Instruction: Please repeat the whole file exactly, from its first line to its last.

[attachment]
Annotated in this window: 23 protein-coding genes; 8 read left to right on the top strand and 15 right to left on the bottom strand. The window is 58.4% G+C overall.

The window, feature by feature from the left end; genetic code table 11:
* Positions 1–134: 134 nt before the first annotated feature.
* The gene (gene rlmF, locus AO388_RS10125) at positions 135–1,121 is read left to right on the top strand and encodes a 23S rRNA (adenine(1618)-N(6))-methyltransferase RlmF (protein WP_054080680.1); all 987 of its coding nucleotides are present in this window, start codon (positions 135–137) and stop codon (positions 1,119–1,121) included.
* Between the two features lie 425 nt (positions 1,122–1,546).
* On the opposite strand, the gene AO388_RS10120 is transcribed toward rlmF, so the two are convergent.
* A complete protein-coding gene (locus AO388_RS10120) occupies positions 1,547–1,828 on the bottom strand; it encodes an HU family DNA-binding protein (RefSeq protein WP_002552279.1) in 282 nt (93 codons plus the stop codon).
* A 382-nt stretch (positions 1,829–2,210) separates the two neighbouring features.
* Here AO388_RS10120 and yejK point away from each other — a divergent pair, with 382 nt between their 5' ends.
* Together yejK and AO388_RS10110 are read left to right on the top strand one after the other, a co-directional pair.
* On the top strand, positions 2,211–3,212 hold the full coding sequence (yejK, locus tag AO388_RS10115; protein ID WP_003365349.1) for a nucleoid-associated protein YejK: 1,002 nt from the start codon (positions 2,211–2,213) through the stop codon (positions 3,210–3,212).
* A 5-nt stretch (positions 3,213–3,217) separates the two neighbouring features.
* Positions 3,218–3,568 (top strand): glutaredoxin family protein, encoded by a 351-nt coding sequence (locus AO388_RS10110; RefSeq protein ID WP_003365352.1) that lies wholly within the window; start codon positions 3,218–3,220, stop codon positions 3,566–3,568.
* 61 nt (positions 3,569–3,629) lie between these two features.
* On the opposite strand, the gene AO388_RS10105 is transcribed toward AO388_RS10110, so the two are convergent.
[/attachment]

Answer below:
Annotated in this window: 23 protein-coding genes; 8 read left to right on the top strand and 15 right to left on the bottom strand. The window is 58.4% G+C overall.

The window, feature by feature from the left end; genetic code table 11:
* Positions 1–134: 134 nt before the first annotated feature.
* The gene (gene rlmF, locus AO388_RS10125) at positions 135–1,121 is read left to right on the top strand and encodes a 23S rRNA (adenine(1618)-N(6))-methyltransferase RlmF (protein WP_054080680.1); all 987 of its coding nucleotides are present in this window, start codon (positions 135–137) and stop codon (positions 1,119–1,121) included.
* Between the two features lie 425 nt (positions 1,122–1,546).
* On the opposite strand, the gene AO388_RS10120 is transcribed toward rlmF, so the two are convergent.
* A complete protein-coding gene (locus AO388_RS10120) occupies positions 1,547–1,828 on the bottom strand; it encodes an HU family DNA-binding protein (RefSeq protein WP_002552279.1) in 282 nt (93 codons plus the stop codon).
* A 382-nt stretch (positions 1,829–2,210) separates the two neighbouring features.
* Here AO388_RS10120 and yejK point away from each other — a divergent pair, with 382 nt between their 5' ends.
* Together yejK and AO388_RS10110 are read left to right on the top strand one after the other, a co-directional pair.
* On the top strand, positions 2,211–3,212 hold the full coding sequence (yejK, locus tag AO388_RS10115; protein ID WP_003365349.1) for a nucleoid-associated protein YejK: 1,002 nt from the start codon (positions 2,211–2,213) through the stop codon (positions 3,210–3,212).
* A 5-nt stretch (positions 3,213–3,217) separates the two neighbouring features.
* Positions 3,218–3,568 (top strand): glutaredoxin family protein, encoded by a 351-nt coding sequence (locus AO388_RS10110; RefSeq protein ID WP_003365352.1) that lies wholly within the window; start codon positions 3,218–3,220, stop codon positions 3,566–3,568.
* 61 nt (positions 3,569–3,629) lie between these two features.
* On the opposite strand, the gene AO388_RS10105 is transcribed toward AO388_RS10110, so the two are convergent.